Communication Studies 211A
Office & Hours: Daily 9-10 and by appointment in 24 McNeill Hall.
Course Web site: http://www.simpson.edu/~steffen/news.html
Newswriting is one of the most utilitarian styles of writing you can learn once you get the knack of it. Even if you have no interest in becoming a journalist in the traditional sense, the journalistic style of writing is a basic skill for all communication professions and beyond. And even if you eventually decide to get out of the communication field entirely, this course still provides you with important critical skills. Not only does news style help you order your writing, it helps you order your thinking and ponder what is really important about your topic.
Our objectives will be to help you progress from the position of someone who knows nothing of leads and inverted pyramids to that of being an experienced writer whose stories are worthy of publication in the print media.
To help you get started, the syllabus is organized in the form of an FAQ (Frequently Asked Questions):
Plenty. By the time the end of the term rolls around, you should have a good idea of what it's like to be a working journalist. Students can earn up to 600 points for their work in the course. Students with no unexcused absences on their records and superior classroom participation will be rewarded with an increase of up to 1/3 of a letter grade on their final grade. Students will be penalized 1.5% of the course point total for each unexcused absence. (Special Note: All absences on Monday, March 17, will be deemed unexcused.) At the end of the course, final grades will be determined on a straight percentage basis (100-92%=A, 91-90%=A-, 89-88%=B+, 87-82%=B, 81-80%=B-, etc.).
A variety of experiences in the course will be graded:
All stories will be graded using an evaluation form that assigns points up to 50 points for each story you need to complete for this course. No letter grades will be assigned to stories, though you might think of them as following a rough percentage scale in coming up with how your story compares with others. My philosophy on grading papers is not to coat them in red as a means of copy editing your; after all, that's your responsibility. Rather, you will frequently find me making notations in the margins and between lines of text that are designed to force you to go back and think about your work. And there are incentives for going back over a story again: I permit students to resubmit stories for up to a 10 percent increase in points as a means of helping you further develop your writing talents.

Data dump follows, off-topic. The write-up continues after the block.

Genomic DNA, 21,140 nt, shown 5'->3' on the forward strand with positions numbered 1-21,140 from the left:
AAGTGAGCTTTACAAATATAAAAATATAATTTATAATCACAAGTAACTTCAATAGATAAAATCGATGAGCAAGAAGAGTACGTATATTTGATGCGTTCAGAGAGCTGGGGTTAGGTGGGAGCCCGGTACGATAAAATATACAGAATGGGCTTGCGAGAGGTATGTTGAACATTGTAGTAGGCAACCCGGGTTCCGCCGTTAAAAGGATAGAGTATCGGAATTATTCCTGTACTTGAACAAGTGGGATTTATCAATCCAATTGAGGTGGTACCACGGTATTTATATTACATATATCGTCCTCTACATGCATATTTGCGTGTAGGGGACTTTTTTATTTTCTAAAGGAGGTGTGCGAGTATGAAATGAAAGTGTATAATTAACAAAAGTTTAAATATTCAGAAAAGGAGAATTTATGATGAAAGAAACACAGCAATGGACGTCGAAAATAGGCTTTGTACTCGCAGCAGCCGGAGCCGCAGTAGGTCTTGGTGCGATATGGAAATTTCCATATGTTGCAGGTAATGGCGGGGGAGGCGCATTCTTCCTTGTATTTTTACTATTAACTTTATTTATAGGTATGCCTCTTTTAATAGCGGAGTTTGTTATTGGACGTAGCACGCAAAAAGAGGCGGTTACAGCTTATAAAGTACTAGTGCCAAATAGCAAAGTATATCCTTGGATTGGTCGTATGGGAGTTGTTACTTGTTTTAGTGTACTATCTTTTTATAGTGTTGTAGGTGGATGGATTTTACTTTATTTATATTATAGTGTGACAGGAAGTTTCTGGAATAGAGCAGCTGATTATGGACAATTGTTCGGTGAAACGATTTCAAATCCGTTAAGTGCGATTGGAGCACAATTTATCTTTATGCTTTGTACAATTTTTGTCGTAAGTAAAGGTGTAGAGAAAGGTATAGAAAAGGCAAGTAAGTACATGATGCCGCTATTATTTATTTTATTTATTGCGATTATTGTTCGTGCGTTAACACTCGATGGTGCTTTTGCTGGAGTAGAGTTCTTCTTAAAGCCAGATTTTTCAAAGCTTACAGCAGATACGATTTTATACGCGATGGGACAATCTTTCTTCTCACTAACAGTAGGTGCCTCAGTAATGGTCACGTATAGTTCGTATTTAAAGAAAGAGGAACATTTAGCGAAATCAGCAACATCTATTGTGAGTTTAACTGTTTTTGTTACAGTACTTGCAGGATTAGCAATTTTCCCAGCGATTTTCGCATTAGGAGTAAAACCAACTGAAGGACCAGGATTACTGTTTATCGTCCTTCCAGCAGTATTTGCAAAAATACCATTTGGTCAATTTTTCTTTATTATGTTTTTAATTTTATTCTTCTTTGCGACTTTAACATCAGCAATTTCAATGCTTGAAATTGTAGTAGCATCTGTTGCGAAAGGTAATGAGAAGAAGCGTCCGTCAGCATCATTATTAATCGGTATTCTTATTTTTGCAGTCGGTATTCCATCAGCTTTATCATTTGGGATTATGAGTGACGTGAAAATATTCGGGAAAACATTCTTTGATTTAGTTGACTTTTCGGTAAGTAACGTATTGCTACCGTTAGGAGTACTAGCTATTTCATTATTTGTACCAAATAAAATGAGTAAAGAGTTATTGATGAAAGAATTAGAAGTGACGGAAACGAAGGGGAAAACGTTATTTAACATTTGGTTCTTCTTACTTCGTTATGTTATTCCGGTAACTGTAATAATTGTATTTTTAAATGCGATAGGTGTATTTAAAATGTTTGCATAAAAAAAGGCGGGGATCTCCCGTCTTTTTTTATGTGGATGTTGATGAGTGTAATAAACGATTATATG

Adherence to deadlines also plays a role in this course: During my years in journalism, I met deadlines because my job was on the line if I didn't. Deadlines set for stories in this course are final; those turned in late without cause will be subjected to a 50 percent reduction in total points earned on the story and will not be eligible for a rewrite.
Honesty is a must in this course. The College's policies regarding academic dishonesty are outlined on Page 66-67 of the 2001-03 Simpson College General Catalog. With regard to this course, acts of dishonesty include, but are not necessarily limited to, cheating on examinations, plagiarizing material from other sources, making up material or sources of information, and/or submitting work for this course originally completed for other courses without the permissions of the instructors involved.
The penalty for any form of substantiated academic dishonesty (that in which the instructor has firm evidence) is:
- Failure of the course, or
- Failure in the paper, project, test, etc., where the dishonesty occurred, or
- The requirement that the work be replaced with a suitably substituted assignment.
Students wishing to appeal charges of substantiated academic dishonesty may request a hearing before an academic appeals committee of the College.
|Topic||Read in Rich|
|News and Newswriting||Ch. 2|
|The Coaching Process||Chs. 1|
|Basic Journalistic Writing and Structure||Chs. 3-4, 8|
|News Story Structures||Ch. 10-11|
|Bodies and Endings|
|Introduction to Reporting|
|Curiosity, Observation and Sources||Chs. 5-6|
|Event-Centered News Coverage||Ch. 20|
|Writing for Broadcast and New Media||Ch. 13-14|